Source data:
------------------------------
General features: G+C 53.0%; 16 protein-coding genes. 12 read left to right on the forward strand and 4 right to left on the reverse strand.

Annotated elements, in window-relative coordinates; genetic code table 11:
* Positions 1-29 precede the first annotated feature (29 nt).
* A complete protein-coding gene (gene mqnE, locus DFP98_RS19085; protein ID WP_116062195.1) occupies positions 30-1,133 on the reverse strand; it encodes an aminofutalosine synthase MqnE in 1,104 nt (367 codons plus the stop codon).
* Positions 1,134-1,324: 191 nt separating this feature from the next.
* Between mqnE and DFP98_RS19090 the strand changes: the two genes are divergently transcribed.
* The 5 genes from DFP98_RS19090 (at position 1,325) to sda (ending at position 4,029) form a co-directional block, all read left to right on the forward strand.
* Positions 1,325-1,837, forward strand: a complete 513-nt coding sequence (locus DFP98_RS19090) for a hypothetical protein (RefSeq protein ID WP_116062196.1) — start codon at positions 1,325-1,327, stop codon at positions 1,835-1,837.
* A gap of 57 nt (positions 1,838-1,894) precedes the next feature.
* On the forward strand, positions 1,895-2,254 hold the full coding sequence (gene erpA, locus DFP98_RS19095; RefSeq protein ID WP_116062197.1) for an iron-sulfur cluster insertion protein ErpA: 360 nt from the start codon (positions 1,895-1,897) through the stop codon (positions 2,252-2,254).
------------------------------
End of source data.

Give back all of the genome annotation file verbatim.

General features: G+C 53.0%; 16 protein-coding genes. 12 read left to right on the forward strand and 4 right to left on the reverse strand.

Annotated elements, in window-relative coordinates; genetic code table 11:
* Positions 1-29 precede the first annotated feature (29 nt).
* A complete protein-coding gene (gene mqnE, locus DFP98_RS19085; protein ID WP_116062195.1) occupies positions 30-1,133 on the reverse strand; it encodes an aminofutalosine synthase MqnE in 1,104 nt (367 codons plus the stop codon).
* Positions 1,134-1,324: 191 nt separating this feature from the next.
* Between mqnE and DFP98_RS19090 the strand changes: the two genes are divergently transcribed.
* The 5 genes from DFP98_RS19090 (at position 1,325) to sda (ending at position 4,029) form a co-directional block, all read left to right on the forward strand.
* Positions 1,325-1,837, forward strand: a complete 513-nt coding sequence (locus DFP98_RS19090) for a hypothetical protein (RefSeq protein ID WP_116062196.1) — start codon at positions 1,325-1,327, stop codon at positions 1,835-1,837.
* A gap of 57 nt (positions 1,838-1,894) precedes the next feature.
* On the forward strand, positions 1,895-2,254 hold the full coding sequence (gene erpA, locus DFP98_RS19095; RefSeq protein ID WP_116062197.1) for an iron-sulfur cluster insertion protein ErpA: 360 nt from the start codon (positions 1,895-1,897) through the stop codon (positions 2,252-2,254).